Monday, October 13, 2014

Iowa Renewables Update For October 2014

I’m still working on a tax and regulatory post to explain why current state and federal policy discourages farmer owned renewables (it also discourages business and individual renewable systems). That will be posted sometime after harvest. Is there a tax professional out there interested in co-authoring a piece?  Here are some “around the interweb” items and thoughts about farmers and climate policy in the meantime.  

 Nathanael Johnson called on farmers to march at the recent climate rally , and spent some time discussing Iowa farmers. Grist is a great source for energy and climate writing. However, this post was particularly interesting to this farmer. Johnson correctly points out the disconnect between Greens and Farmers. Asking farmers to attend a climate rally scheduled in the middle of harvest is an excellent example of this (Sorry Nathanael, just couldn’t resist). 
His closing statement also caught my eye -  “In the past greens have largely dismissed conventional farmers because we’ve thought they were opposed to our goals. But if agriculture emerges as a true political power against global warming, greens will be ready to listen when farmers say, “Hey, you should be giving us some credit for our environmental efforts.”  I’ve found state and federal level green groups have indeed been dismissive of farmer owned renewables in the past as well (with at least 1 exception). I know quite a few of them, and have found them mainly enamored with  controlling emission levels, energy efficiency, utility scale wind – transmission lines, and lately solar leasing…but not focused on the barriers to farmer renewables.  These positions haven’t built much public support in the voting booth for climate policy and renewables.   
 Ag groups haven't had farmer renewables on their priorities list either, but that might finally be changing now that some farmers are starting to push them. , So, maybe Greens and Agriculture might have an issue they could agree on. I’m guessing German Farmers did march in this rally calling for moving Germany to 100% renewables. After all, farmers are major players in renewables there. In the Midwest, not so much.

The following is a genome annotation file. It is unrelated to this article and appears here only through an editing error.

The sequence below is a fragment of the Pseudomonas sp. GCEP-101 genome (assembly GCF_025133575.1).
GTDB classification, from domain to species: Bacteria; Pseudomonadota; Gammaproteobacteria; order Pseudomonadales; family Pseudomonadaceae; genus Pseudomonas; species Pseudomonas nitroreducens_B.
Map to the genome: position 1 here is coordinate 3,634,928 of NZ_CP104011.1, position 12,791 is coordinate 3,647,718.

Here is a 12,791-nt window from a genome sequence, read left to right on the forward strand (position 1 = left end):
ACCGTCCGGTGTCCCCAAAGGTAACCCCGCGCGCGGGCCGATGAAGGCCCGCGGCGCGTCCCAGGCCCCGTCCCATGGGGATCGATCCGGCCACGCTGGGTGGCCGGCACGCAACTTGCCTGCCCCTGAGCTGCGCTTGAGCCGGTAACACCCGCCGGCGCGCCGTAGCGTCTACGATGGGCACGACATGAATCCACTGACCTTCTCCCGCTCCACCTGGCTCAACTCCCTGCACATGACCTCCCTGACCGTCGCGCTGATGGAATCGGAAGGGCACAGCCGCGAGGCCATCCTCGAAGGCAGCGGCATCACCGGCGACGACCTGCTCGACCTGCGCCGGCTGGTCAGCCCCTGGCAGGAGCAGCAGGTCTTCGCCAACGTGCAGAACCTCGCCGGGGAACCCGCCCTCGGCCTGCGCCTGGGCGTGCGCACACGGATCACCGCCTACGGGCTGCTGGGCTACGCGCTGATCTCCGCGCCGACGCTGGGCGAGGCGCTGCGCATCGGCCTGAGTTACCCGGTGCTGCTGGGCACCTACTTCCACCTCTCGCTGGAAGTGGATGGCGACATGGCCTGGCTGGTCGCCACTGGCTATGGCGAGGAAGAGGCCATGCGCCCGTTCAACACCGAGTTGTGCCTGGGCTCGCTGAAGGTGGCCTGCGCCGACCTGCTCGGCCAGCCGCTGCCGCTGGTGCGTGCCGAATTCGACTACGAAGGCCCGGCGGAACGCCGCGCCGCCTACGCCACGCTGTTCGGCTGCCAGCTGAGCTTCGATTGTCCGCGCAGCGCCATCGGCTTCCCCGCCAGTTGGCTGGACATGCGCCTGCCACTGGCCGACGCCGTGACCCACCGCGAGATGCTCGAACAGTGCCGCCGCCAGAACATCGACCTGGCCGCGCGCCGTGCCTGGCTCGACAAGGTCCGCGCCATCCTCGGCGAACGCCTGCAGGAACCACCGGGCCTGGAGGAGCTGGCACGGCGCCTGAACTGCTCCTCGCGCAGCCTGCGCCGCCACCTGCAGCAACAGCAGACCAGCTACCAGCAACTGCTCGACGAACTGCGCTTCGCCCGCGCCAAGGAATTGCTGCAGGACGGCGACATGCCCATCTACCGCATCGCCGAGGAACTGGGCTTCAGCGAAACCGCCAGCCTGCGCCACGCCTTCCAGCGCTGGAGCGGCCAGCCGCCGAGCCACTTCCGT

Who knows, if Greens and Ag could actually agree on this issue , maybe these groups could start to find consensus on the tougher climate policy goals we need. A lot of farmers are ready to do their part, Sadly, public policy isn't ready for them.    

Elsewhere, a utility funded study says their customers with solar installations help – not harm utility ratepayers.  

The Iowa Utilities Board is currently conducting a review of state Distributed Generation policy, and it appears they will do little to help farmer owned renewables in this docket. Feed in Tariffs, and statewide net metering will be not be taken up, and there’s no guarantee they will standardize interconnection procedures either.   In the past, the board has suggested the legislature take up some of these issues. Look for a full post on this.

There seems to be a lot of misinformation circulating in U.S. media on the German renewable revolution. This blog by Craig Morris is a good place to get the facts.

Iowa could only manage a number 30 rating on this “best state to locate your clean energy company” list. Sigh.

Iowa farmer opposition to a new transmission line continues. 

The positive uplifting link in this post, if you’re checking such things, is the above link on Marching German farmers. Thanks for stopping by the blog.  

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